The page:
[Editor: An article about the heroism of Joseph Davis in a mining accident. Published in The Argus, 17 July 1909.]
Boldly faces death.
To save his mate.
Bendigo, Friday. — A sensational accident occurred at the Goldfields Consolidated mine, Diamond Hill, this afternoon, and was marked by conspicuous bravery on the part of a miner named Joseph Davis. He and John Allen, a married man, living in Forest-street, were engaged sinking the shaft, which has reached a depth of 854ft. They charged a couple of holes in the bottom, and, having ignited the fuse, began climbing the ladders to the plat at 730ft. Davis reached the plat safely, but somehow Allen lost his hold on the ladder almost at the last rung, and fell to the bottom.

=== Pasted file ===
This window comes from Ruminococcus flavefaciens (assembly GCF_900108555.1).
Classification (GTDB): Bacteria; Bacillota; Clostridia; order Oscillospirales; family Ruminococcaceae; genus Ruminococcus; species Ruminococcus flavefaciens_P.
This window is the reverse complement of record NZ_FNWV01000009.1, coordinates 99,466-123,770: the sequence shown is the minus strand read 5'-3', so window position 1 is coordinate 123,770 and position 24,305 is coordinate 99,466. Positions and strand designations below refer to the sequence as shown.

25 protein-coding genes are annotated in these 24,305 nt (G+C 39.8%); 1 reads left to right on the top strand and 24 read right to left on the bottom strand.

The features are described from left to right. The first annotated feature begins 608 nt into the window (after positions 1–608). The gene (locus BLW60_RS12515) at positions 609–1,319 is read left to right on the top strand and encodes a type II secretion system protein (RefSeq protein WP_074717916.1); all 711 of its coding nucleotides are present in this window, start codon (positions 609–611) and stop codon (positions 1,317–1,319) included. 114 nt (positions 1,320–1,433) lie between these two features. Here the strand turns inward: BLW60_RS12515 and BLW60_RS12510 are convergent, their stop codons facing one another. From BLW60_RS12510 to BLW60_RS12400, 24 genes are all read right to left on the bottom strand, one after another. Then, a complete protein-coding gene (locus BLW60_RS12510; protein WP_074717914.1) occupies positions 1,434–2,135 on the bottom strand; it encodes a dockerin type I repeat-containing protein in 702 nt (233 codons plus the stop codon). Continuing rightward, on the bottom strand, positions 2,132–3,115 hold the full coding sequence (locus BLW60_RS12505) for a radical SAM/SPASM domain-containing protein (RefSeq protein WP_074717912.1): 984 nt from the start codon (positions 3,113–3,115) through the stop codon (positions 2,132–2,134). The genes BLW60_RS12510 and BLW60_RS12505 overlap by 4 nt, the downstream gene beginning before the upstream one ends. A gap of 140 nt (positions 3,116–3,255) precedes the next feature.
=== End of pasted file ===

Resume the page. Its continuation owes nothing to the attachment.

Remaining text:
By this time the fuses had burned beneath the collars of the holes, and the explosion was likely to follow any moment. Davis fully realised this, but without hesitation he hurriedly descended the ladderway to his mate’s assistance. He found Allen lying on the bottom close to the charges. There was no chance of getting to the plat before the dynamite exploded, so he huddled him into a corner of the shaft, and, crouching beside him, sheltered his prostrate mate with his own body.
Both shots went off.
Those at the plat expected to find the men killed, or terribly injured by the flying stone. On account of his position Davis received more injury from the latter cause than did Allen, but he had a providential escape, and sustained only a few minor injuries. Allen suffered little or no injury from the flying rock, but in the fall he sustained a compound fracture of the right leg. He was removed to the hospital. As he fell 54ft. he had a remarkable escape from death.
The friends of Davis are so pleased with his exploit that it is more than probable they will take steps to secure for him one of the medals presented by the King for bravery in mines.
The Argus (Melbourne, Vic.), 17 July 1909, p. 19